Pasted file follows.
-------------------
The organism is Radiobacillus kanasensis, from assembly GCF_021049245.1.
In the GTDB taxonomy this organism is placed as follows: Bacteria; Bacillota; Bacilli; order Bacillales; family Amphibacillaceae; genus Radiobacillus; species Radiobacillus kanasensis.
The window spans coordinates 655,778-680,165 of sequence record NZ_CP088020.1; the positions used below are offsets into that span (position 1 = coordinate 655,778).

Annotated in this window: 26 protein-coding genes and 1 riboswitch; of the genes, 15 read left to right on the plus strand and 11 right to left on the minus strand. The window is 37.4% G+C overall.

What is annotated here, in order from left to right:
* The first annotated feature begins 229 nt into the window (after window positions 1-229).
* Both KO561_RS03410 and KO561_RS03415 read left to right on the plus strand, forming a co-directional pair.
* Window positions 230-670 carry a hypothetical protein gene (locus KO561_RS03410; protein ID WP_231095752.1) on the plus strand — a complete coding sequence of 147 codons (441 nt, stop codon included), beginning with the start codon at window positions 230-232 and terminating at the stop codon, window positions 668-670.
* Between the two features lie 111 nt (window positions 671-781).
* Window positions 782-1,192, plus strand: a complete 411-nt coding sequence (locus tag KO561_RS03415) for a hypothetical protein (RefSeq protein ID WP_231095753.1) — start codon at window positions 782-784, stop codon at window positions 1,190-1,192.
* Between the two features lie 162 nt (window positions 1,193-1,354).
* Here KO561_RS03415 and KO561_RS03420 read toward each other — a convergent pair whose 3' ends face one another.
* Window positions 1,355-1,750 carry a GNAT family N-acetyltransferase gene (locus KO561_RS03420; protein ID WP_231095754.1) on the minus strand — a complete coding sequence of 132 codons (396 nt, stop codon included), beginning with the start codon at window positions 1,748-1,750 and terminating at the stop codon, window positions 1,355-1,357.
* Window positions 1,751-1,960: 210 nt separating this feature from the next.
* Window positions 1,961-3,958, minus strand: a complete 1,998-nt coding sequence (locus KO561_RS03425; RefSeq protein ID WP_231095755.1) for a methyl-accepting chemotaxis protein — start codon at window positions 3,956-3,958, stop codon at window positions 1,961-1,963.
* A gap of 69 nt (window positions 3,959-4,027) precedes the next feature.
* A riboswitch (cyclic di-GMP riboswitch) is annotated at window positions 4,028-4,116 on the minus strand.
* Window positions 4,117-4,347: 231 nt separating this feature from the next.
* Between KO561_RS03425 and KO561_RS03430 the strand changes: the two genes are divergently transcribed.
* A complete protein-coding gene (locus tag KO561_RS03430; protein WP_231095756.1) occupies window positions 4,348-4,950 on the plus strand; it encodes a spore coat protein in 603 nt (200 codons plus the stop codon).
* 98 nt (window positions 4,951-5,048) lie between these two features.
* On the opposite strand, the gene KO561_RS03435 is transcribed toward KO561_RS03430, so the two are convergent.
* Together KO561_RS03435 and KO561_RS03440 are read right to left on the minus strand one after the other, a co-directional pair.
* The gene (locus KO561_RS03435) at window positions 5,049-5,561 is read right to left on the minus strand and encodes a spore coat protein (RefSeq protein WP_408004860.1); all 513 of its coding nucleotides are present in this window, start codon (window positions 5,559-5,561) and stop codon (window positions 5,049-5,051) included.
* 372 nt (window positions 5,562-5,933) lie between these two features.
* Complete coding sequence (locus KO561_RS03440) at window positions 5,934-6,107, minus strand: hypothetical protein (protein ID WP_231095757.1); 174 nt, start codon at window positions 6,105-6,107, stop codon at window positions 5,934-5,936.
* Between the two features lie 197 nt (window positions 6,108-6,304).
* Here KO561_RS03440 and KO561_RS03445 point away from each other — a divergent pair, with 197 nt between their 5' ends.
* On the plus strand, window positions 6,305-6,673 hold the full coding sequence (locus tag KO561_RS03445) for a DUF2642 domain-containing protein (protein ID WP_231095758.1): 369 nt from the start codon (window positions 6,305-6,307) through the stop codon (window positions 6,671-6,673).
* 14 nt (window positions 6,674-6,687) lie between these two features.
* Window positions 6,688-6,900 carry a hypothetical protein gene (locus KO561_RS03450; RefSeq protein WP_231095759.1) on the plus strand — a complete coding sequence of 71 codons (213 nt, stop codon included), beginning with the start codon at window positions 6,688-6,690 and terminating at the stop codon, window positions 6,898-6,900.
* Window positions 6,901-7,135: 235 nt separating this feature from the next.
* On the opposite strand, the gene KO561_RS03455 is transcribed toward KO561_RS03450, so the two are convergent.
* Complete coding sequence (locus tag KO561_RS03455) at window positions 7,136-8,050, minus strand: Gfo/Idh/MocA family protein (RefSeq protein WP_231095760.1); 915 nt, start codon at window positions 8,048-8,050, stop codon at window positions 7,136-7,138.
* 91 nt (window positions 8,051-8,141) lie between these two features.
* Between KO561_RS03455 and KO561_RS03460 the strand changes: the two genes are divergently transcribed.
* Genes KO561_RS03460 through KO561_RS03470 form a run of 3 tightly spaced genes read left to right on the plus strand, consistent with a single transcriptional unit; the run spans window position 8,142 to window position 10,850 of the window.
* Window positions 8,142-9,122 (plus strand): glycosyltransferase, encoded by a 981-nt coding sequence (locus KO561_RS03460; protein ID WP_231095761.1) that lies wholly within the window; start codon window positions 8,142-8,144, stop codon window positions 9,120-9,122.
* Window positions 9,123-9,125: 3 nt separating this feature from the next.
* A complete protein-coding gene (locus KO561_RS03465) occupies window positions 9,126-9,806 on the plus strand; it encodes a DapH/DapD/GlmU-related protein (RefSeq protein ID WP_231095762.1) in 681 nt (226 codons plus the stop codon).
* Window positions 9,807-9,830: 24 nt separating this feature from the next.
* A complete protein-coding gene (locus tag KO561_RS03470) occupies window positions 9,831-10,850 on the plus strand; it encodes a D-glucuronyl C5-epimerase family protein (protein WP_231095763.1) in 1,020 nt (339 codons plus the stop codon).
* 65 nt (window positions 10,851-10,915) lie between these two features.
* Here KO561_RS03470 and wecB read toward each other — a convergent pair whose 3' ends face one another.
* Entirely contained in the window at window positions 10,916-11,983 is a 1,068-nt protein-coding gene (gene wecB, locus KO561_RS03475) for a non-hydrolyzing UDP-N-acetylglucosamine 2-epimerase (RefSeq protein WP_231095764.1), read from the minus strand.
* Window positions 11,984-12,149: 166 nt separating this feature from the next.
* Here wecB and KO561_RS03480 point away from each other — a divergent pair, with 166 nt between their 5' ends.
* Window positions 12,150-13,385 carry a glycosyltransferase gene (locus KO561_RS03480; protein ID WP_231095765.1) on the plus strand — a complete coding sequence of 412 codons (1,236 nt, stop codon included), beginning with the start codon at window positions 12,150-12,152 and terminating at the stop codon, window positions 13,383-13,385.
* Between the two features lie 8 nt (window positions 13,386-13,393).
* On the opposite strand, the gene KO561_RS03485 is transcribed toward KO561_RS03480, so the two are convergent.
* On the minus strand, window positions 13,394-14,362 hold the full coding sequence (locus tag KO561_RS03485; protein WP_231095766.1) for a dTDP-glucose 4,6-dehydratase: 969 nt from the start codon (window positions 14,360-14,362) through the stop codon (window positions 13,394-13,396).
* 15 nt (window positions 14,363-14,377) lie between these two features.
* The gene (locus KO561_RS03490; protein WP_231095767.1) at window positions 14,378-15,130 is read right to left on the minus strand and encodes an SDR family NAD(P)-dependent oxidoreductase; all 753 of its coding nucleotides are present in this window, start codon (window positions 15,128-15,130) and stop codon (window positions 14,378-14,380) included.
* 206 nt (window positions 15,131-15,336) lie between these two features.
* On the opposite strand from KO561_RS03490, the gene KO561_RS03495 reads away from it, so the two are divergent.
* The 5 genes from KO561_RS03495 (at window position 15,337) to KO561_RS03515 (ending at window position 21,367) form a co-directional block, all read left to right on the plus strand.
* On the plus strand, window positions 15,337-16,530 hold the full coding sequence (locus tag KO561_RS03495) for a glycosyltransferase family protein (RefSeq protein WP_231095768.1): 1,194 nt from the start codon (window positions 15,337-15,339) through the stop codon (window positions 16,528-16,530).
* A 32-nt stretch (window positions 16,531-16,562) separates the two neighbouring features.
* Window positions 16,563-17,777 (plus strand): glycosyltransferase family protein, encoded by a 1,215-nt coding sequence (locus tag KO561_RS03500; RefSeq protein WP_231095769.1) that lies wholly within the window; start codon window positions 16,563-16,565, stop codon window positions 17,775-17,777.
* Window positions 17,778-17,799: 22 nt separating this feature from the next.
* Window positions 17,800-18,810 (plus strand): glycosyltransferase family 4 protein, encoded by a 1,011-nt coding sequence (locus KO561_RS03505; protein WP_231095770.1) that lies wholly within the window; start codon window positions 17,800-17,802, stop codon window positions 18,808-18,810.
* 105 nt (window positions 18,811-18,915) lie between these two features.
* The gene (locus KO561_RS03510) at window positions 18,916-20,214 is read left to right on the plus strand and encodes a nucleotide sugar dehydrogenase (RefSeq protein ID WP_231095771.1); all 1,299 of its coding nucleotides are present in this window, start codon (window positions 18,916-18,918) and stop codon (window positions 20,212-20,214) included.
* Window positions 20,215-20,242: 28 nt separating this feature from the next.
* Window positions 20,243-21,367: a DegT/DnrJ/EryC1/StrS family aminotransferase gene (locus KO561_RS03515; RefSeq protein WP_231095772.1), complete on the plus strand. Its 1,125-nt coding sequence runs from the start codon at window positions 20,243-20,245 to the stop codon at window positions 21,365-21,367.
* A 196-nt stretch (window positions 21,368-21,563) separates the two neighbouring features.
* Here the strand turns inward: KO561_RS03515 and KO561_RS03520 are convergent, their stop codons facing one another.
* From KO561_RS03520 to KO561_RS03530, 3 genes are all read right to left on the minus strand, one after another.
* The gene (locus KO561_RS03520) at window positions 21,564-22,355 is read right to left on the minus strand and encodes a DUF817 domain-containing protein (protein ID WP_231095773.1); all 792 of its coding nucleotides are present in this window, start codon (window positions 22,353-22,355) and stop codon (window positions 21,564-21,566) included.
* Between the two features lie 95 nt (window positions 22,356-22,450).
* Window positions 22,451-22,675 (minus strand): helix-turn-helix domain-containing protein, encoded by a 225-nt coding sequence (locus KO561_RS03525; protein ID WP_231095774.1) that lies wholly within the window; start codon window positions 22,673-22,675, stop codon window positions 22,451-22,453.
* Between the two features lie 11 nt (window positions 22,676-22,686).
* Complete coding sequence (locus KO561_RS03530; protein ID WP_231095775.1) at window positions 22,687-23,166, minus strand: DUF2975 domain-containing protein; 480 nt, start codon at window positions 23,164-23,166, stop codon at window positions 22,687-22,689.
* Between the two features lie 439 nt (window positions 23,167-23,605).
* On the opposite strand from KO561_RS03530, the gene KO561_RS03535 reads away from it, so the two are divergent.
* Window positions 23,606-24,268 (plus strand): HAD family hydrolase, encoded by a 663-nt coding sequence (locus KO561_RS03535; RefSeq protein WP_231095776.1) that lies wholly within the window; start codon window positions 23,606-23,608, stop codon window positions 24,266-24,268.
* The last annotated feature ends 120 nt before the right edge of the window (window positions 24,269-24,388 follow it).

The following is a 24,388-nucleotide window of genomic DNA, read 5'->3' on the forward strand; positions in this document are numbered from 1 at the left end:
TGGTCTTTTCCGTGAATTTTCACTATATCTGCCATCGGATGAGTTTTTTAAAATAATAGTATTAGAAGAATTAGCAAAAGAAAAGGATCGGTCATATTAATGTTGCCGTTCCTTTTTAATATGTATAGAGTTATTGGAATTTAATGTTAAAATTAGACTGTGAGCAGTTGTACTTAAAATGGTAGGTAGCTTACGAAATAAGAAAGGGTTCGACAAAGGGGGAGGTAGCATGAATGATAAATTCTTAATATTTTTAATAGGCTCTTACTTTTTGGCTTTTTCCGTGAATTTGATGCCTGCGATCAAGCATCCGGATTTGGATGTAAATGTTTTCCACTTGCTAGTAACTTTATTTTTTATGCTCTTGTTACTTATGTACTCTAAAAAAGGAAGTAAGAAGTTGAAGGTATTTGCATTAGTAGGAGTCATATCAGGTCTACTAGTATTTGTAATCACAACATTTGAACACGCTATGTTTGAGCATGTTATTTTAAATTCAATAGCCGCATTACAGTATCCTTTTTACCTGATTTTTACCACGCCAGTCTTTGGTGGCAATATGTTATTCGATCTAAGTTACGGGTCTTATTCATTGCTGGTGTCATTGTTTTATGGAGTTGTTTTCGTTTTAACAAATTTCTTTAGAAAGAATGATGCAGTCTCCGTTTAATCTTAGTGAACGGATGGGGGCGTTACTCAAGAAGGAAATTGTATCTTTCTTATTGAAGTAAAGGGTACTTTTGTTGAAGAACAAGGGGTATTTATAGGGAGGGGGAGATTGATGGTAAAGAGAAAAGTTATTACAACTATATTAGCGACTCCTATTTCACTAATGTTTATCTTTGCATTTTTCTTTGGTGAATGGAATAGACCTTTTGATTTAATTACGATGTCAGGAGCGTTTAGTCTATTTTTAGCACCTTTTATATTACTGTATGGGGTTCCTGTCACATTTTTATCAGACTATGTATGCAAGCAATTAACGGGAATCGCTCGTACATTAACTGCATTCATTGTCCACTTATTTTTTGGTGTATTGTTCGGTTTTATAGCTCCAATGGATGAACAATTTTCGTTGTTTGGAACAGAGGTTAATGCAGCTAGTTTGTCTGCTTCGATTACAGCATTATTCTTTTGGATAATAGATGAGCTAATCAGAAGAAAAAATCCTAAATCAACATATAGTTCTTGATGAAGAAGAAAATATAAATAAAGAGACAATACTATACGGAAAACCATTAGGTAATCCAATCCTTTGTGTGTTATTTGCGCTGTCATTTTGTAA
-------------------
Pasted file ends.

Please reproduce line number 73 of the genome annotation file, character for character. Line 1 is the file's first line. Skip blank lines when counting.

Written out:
* Complete coding sequence (locus KO561_RS03530; protein ID WP_231095775.1) at window positions 22,687-23,166, minus strand: DUF2975 domain-containing protein; 480 nt, start codon at window positions 23,164-23,166, stop codon at window positions 22,687-22,689.